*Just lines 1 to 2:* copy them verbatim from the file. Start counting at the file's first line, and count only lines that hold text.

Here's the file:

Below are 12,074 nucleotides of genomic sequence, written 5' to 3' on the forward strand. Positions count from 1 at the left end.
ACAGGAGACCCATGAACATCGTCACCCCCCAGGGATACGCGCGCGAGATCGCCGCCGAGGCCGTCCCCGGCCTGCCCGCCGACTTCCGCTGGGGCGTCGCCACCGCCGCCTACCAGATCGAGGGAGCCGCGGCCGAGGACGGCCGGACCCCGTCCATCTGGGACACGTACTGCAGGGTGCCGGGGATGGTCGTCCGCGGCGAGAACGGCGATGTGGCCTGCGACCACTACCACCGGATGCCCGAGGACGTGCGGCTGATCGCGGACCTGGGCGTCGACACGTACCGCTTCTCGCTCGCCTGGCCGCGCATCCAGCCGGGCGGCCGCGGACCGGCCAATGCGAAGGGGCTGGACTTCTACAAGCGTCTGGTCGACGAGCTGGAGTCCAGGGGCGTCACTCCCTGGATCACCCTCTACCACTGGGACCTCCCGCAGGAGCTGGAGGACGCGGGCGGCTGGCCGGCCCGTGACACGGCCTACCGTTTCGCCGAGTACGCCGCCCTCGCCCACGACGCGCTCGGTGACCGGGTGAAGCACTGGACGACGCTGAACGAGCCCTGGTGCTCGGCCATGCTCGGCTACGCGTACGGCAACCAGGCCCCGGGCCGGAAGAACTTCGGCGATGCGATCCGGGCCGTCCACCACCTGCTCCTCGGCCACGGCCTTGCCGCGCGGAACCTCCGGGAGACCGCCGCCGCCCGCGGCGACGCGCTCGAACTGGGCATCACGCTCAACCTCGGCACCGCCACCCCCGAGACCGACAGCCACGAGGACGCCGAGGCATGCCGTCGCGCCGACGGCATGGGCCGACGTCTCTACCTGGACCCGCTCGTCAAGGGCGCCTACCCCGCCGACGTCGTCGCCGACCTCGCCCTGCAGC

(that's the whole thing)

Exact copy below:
Below are 12,074 nucleotides of genomic sequence, written 5' to 3' on the forward strand. Positions count from 1 at the left end.
ACAGGAGACCCATGAACATCGTCACCCCCCAGGGATACGCGCGCGAGATCGCCGCCGAGGCCGTCCCCGGCCTGCCCGCCGACTTCCGCTGGGGCGTCGCCACCGCCGCCTACCAGATCGAGGGAGCCGCGGCCGAGGACGGCCGGACCCCGTCCATCTGGGACACGTACTGCAGGGTGCCGGGGATGGTCGTCCGCGGCGAGAACGGCGATGTGGCCTGCGACCACTACCACCGGATGCCCGAGGACGTGCGGCTGATCGCGGACCTGGGCGTCGACACGTACCGCTTCTCGCTCGCCTGGCCGCGCATCCAGCCGGGCGGCCGCGGACCGGCCAATGCGAAGGGGCTGGACTTCTACAAGCGTCTGGTCGACGAGCTGGAGTCCAGGGGCGTCACTCCCTGGATCACCCTCTACCACTGGGACCTCCCGCAGGAGCTGGAGGACGCGGGCGGCTGGCCGGCCCGTGACACGGCCTACCGTTTCGCCGAGTACGCCGCCCTCGCCCACGACGCGCTCGGTGACCGGGTGAAGCACTGGACGACGCTGAACGAGCCCTGGTGCTCGGCCATGCTCGGCTACGCGTACGGCAACCAGGCCCCGGGCCGGAAGAACTTCGGCGATGCGATCCGGGCCGTCCACCACCTGCTCCTCGGCCACGGCCTTGCCGCGCGGAACCTCCGGGAGACCGCCGCCGCCCGCGGCGACGCGCTCGAACTGGGCATCACGCTCAACCTCGGCACCGCCACCCCCGAGACCGACAGCCACGAGGACGCCGAGGCATGCCGTCGCGCCGACGGCATGGGCCGACGTCTCTACCTGGACCCGCTCGTCAAGGGCGCCTACCCCGCCGACGTCGTCGCCGACCTCGCCCTGCAGC